Australian industry bodies have criticised the Australian government for its decision to impose hefty new visa fees from 1st July 2013. They say that the new fees are unfair and may damage the Australian education and tourism industries. The government announced in 2011 that it intended to introduce new visa charges to try to raise $613m over four years but the level of the new fees was not revealed until 14th June 2013.
Among the changes are
- A $900 extra fee for any dependent partner brought to Australia by 457 visa applicants
- A $225 fee for each dependent child under 18 brought to Australia by 457 visa applicants
- A $700 additional fee for people applying for a second visa of any sort (such as student or tourist) from within Australia
- An extra $80 fee for lodging a paper rather than an online application
New fees are an unfair tax on migrantsAngela Chan of the Migration Institute of Australia said that the new fees for 457 visa holders were an unfair tax on migrants. She said that the changes would mean that a 457 worker visiting Australia and bringing his wife and four children with him would now have to pay fees of $6,120 just for the family's visas. Ms Chan said that this would discourage genuine migrants.
A spokesman for Australian immigration told the Irish Echo that the increase in the 457 visa fees was a deliberate attempt to reduce the attractiveness of employing foreign workers on 457 visas. He said they were intended to 'strengthen the integrity of the subclass 457 programme' and to 'encourage employers to seek skilled employment locally before seeking to sponsor workers overseas'. This is likely to cause disquiet across Australian industry.
Spokesmen for the Australian educational and tourism industries complained that the introduction of the $700 fee for those applying for a new visa from within Australia are likely to damage the Australian education and tourism industries.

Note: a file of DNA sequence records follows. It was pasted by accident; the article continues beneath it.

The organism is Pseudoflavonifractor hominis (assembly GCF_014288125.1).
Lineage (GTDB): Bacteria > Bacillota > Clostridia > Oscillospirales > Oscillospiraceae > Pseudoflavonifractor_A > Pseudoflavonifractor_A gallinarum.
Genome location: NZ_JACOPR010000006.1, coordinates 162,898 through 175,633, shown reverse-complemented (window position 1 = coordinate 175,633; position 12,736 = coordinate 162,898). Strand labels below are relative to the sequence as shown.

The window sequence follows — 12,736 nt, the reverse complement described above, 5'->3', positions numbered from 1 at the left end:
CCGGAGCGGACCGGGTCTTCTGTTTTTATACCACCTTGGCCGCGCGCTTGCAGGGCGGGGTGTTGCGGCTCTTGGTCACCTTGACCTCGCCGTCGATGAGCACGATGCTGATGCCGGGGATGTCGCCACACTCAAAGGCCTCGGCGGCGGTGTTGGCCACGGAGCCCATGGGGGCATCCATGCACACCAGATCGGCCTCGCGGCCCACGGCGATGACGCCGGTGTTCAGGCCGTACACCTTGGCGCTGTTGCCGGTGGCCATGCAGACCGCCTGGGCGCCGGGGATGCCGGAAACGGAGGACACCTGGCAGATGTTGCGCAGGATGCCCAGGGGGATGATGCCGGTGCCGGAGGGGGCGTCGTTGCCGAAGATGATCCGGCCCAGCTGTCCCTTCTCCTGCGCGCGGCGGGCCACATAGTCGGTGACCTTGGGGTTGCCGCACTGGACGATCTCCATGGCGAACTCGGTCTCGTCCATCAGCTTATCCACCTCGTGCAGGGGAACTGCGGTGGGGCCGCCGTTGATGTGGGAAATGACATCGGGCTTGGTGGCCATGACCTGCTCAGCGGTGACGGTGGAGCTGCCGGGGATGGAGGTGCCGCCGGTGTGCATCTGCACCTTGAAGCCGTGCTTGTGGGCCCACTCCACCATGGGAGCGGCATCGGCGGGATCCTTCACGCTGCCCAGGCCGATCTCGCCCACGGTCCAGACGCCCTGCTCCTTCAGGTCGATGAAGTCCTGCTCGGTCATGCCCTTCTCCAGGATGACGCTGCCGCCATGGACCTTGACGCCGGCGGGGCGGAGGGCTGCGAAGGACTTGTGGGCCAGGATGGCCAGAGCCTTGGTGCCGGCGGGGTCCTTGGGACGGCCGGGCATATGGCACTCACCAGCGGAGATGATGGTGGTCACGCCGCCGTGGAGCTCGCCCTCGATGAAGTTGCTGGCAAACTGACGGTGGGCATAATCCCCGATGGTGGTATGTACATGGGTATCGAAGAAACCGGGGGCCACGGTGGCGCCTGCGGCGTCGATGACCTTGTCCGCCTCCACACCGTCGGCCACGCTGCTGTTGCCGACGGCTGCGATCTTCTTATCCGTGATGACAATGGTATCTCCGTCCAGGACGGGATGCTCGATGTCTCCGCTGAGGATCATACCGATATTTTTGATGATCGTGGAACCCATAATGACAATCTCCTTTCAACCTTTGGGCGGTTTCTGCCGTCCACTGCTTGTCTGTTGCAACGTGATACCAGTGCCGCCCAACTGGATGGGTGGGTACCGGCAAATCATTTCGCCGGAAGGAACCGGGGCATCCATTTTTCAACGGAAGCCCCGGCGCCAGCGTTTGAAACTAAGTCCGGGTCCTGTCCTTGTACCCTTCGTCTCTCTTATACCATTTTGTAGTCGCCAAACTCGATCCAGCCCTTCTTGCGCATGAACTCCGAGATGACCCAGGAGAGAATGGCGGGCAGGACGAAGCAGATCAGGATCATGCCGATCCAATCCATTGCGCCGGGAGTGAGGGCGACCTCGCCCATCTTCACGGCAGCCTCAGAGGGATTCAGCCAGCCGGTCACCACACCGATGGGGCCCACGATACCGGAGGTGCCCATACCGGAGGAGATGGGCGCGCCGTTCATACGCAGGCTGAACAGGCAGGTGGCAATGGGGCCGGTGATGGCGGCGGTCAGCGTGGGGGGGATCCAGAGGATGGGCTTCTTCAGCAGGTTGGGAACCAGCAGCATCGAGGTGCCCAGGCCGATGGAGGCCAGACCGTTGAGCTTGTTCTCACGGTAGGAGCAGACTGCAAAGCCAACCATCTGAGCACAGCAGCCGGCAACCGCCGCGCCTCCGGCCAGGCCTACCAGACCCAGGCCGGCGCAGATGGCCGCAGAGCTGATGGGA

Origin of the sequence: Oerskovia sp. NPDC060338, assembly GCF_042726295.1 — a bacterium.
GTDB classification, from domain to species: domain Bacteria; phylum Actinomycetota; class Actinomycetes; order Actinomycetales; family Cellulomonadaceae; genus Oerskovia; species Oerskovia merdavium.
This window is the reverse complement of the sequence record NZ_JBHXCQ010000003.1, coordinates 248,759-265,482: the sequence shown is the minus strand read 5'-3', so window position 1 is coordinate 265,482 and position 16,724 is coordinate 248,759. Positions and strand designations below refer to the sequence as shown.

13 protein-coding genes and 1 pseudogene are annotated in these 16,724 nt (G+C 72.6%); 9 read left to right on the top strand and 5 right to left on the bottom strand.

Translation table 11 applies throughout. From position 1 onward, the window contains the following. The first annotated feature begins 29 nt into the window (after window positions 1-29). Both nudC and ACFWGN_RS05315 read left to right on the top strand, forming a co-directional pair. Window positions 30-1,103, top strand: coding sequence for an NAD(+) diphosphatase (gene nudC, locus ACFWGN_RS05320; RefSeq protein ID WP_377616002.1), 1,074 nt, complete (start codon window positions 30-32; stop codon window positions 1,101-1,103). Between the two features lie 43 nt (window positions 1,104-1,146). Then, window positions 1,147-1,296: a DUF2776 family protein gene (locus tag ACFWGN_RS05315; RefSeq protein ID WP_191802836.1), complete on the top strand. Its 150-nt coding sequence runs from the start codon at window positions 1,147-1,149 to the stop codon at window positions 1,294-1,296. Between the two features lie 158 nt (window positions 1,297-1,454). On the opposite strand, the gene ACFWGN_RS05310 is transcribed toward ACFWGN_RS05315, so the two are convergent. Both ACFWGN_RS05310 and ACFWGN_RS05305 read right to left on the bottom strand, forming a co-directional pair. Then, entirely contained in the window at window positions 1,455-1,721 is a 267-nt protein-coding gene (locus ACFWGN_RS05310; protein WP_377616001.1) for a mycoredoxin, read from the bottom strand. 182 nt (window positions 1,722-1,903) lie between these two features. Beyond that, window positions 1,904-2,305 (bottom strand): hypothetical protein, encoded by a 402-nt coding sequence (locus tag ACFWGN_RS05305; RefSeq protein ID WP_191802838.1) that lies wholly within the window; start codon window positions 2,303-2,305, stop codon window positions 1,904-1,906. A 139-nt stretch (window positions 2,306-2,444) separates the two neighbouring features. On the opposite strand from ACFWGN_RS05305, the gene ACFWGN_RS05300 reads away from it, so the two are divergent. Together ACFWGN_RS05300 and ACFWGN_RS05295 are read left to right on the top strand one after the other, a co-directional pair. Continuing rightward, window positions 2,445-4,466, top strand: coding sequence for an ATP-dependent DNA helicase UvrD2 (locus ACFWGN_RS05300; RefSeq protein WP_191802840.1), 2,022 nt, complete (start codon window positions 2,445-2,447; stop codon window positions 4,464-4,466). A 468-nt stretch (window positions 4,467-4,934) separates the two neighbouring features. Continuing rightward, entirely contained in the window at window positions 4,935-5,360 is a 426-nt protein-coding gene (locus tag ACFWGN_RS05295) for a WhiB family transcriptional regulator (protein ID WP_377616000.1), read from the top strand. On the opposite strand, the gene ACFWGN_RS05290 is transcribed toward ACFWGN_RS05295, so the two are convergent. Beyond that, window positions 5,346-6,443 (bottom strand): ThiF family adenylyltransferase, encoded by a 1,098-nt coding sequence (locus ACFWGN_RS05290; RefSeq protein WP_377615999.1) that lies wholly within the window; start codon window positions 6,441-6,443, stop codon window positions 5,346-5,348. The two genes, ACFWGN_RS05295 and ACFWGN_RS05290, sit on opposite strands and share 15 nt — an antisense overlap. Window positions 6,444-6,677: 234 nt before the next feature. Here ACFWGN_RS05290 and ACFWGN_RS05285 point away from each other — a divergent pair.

New fees will impact on desire of visitors to stay in AustraliaAustralian Tourism Export Council representative Peter Ovenden said that the fee increase might dissuade people from visiting Australia on working holiday visas. He said that the changes 'may dissuade these visitors from coming to Australia in the first place and will definitely impact on their desire to stay on and enjoy what the country has to offer'.
Peter Holden, a director of TAFE (Teaching English as a Foreign Language) Directors Australia said that the changes were 'a disaster' and said 'it puts us at a distinct disadvantage with other countries'.
Another education industry figure protested that the industry had not had been consulted about the level of the new fees. Sue Blundell of English Australia, a body for English language schools, said 'We have been absolutely blind-sided'.
Impact on Australian economy likely to be limitedA spokeswoman for the Australian immigration minister Brendan O'Connor said that the changes were designed to transfer the costs of the system from the taxpayer to applicants and added that most people would be unaffected because the new $700 charge only applies to people who are applying for their second Australian visa from within Australia. She said that the impact on the Australian economy was therefore likely to be extremely limited.
But Sue Blundell of English Australia told The Australian that, in the nine months to March 31 2013, 44,528 former student visa holders applied for a tourist visa or a second student visa from within Australia. She said that the students were 'important to the international education and tourism industries' and were 'threatened by the new punitive regime'. She said that the new fees would 'do incalculable damage to international education…and to local tourism'.
Phil Honeywood of the International Education Association of Australia said the fees were 'another impediment to international students seeing Australia as a competitive destination'.
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